‘I’m desperate’: why Universal Credit advances are not the answer to the five week wait

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A blog post by
Adam Butler
Senior Public Policy Advocate at StepChange

‘Imposing deductions on an income that was already the bare minimum to live on made me feel desperate and less than human.’

This is what Chris*, who had been forced to pawn his possessions, told StepChange when people who have sought debt advice with the charity were asked about their experiences of deductions from benefits. He’d been forced to pawn his possessions because deductions – fixed repayments of outstanding debts – reduced the support he received so dramatically.

There is now strong evidence the five week wait for Universal Credit, created because the first payment is made one month after application in arrears (plus one payment processing week), is causing hardship and https://www.trusselltrust.org/2019/04/25/record-1-6m-food-bank-parcels/ for emergency food parcels.

The current fix doesn’t work

As the consequences of the wait have become clear, the government has sought to mitigate the issue – reducing the waiting period from six to five weeks and introducing a two-week ‘run-on’ of Housing Benefit.

But the government has highlighted particularly the availability of advance payments. Advances allow people applying for Universal Credit to get a quick payment, up to the full amount of their expected monthly award, which must be repaid from subsequent monthly payments.

The problem with advances is that they create debt that must be repaid through subsequent deductions from payments, often simply replacing short-term with long-term hardship.

Repayments are often unaffordable

The current system of deducting money from Universal Credit to repay debts like advances operates largely automatically: repayments are taken at a fixed rate regardless of affordability, up to 40% of the Universal Credit standard allowance (this will be reduced to 30% from October this year).

That means someone may have up to £160 (depending on their household) taken from their award each month. Applying for help is often a signal that someone has exhausted their own financial resources as well as other avenues of support. For those in financial hardship, amounts much less than £160 are more than they can afford.

In StepChange’s research, over two-thirds of those who had a deduction in place said that it had caused them hardship. But the real impact of deductions comes across in people’s experiences.

Helpless, hopeless, forced to use a food bank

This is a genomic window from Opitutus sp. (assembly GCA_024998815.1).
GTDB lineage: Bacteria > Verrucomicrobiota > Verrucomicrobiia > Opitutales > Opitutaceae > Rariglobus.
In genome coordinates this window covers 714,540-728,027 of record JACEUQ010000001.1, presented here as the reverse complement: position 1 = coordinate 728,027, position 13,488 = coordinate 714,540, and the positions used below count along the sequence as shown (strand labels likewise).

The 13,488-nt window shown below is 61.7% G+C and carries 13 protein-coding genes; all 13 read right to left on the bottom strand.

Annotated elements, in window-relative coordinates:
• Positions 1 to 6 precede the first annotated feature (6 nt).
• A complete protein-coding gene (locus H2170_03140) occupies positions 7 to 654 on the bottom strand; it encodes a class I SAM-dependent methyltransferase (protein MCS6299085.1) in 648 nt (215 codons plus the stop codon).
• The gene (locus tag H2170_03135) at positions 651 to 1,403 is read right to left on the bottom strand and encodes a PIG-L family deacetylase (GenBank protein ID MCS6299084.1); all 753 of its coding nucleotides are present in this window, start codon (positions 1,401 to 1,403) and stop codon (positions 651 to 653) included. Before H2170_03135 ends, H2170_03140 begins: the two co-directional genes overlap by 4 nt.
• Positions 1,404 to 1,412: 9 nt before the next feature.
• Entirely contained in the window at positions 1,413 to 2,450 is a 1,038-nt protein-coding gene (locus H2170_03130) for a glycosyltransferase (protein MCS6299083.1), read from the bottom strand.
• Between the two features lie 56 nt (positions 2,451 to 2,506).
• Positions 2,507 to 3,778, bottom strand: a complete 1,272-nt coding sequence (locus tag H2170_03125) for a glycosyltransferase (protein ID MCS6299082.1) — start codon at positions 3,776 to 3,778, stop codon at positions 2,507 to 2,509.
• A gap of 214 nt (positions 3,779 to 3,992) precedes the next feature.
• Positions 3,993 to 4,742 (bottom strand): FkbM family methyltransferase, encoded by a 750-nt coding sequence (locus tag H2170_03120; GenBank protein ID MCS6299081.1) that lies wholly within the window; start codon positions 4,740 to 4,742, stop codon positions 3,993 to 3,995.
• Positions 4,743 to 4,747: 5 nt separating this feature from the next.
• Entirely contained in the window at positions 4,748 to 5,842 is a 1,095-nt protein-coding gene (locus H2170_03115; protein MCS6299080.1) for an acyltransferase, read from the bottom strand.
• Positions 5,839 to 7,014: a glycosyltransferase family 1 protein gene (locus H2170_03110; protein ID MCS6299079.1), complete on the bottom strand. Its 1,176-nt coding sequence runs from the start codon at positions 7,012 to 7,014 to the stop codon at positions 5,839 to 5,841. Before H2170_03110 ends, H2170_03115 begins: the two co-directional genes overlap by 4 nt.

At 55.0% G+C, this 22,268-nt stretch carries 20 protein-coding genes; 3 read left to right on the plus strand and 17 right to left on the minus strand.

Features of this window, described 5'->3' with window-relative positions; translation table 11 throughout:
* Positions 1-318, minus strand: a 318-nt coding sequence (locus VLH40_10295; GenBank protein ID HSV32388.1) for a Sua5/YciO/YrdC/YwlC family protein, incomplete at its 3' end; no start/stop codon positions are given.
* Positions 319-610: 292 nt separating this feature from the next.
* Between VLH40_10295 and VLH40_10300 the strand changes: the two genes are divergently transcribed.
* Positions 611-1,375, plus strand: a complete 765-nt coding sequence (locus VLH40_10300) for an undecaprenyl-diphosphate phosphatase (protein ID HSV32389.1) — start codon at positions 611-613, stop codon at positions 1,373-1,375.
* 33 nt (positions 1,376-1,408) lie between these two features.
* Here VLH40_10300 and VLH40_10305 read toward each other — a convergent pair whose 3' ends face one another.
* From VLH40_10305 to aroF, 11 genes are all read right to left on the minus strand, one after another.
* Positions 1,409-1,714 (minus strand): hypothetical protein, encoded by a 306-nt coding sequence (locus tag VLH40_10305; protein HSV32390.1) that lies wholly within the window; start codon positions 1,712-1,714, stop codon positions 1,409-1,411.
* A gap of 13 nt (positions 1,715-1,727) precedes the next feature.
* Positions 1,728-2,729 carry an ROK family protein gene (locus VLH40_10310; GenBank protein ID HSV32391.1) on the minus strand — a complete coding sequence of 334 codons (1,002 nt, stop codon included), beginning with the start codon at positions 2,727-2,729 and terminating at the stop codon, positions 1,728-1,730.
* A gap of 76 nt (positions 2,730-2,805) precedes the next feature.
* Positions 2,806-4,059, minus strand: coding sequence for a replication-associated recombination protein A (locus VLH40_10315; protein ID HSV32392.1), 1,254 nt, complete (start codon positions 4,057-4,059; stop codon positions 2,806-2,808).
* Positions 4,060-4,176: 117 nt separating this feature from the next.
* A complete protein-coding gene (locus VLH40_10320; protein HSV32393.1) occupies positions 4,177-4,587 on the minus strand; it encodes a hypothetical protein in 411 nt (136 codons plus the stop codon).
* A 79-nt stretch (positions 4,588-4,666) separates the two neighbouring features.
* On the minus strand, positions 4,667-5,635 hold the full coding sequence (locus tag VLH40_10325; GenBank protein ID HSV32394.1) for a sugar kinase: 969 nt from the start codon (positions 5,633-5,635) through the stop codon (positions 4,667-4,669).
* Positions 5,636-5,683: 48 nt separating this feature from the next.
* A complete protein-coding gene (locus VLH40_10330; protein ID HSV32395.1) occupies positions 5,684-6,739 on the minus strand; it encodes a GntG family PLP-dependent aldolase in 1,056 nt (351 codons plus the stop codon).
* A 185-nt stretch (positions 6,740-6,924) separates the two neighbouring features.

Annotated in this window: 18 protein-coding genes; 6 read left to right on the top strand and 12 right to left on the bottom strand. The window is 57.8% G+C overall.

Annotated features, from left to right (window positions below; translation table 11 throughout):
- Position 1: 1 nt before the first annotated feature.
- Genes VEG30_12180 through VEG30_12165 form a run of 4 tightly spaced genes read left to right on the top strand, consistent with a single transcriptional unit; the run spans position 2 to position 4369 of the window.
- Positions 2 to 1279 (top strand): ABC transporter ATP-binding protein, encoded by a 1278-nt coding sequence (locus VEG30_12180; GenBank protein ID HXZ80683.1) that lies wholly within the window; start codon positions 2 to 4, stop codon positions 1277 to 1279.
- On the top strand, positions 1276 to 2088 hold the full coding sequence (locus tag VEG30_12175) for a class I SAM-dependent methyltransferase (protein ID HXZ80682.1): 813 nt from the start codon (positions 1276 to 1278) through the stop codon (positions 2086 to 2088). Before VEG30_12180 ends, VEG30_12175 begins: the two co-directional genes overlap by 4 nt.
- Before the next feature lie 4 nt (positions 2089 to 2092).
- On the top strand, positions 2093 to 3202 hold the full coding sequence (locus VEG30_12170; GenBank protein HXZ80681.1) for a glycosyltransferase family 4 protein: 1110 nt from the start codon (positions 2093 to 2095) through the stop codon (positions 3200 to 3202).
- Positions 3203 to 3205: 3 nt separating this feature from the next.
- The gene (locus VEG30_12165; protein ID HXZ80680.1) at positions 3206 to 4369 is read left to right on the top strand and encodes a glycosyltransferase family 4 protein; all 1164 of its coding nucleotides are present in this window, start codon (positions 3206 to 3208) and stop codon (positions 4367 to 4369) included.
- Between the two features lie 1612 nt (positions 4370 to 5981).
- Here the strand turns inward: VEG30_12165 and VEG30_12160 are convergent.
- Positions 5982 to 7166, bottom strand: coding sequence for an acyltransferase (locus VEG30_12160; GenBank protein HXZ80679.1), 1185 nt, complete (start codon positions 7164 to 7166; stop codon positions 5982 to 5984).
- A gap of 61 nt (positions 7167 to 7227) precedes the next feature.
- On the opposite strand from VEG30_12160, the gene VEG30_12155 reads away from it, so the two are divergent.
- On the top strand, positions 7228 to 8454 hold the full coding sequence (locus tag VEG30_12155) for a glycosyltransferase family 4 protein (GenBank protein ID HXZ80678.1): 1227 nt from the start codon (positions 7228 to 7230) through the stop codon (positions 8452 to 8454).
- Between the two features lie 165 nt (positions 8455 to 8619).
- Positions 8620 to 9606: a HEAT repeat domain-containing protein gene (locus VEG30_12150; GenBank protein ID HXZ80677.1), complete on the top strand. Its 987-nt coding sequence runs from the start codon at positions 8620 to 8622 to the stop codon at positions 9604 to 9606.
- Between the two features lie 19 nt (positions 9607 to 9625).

Clients were forced to ask for help from family and friends and request food vouchers from local crisis services. One person said that the system had made them scared to buy food. People were budgeting down to pennies and still not able to afford essentials like being able to eat or buy warm clothing.

The horrendous impact of hardship linked to deductions on people’s mental and physical health was clear. People referred to depression, panic attacks and struggling with suicidal thoughts. Others said they felt trapped, worthless and like a criminal. Words like ‘helpless’ and ‘hopeless’ recurred. Anxiety was common and people were ashamed at having to ask for help or not being able to provide for their children.

Automatic deductions to repay debts can be justified in a minority of cases as a last resort, for example to help people stay in their home or to prevent disconnections of essential utilities. Most deductions are not made for this reason, however, and much more flexibility could be shown in repayment.

What’s the solution?

The Department for Work and Pensions can do much better at giving people sufficient notice of deductions (at least 28 days), referring them to free debt advice and giving them the opportunity to negotiate affordable repayments rather than setting fixed rates. The Department should also incorporate industry standard affordability assessments, drawing on best practice in the debt advice sector, so that debts are collected in a sustainable way.

But these problems ultimately show why advances cannot be the answer to the five-week wait. Creating debt carries with it problems that cannot be avoided entirely.

That’s why StepChange supports the Trussell Trust’s #5weekstoolong campaign to end the five-week wait. There are a few ways this could be achieved. In the short-term, the Department for Work and Pensions should replace advances with grants, at a minimum for those who are experiencing hardship. In the longer term, there are a number of options to bring forward the first Universal Credit payment, like backdating the first assessment period.

Ending the five-week wait would substantively address an unnecessary driver of financial problems and hardship. It would also be a first step in revisiting values and assumptions that have underpinned a series of poor design decisions in Universal Credit. Whatever else the social safety net is designed to be, it should be a source of help, not a driver of debt and hardship.

*name changed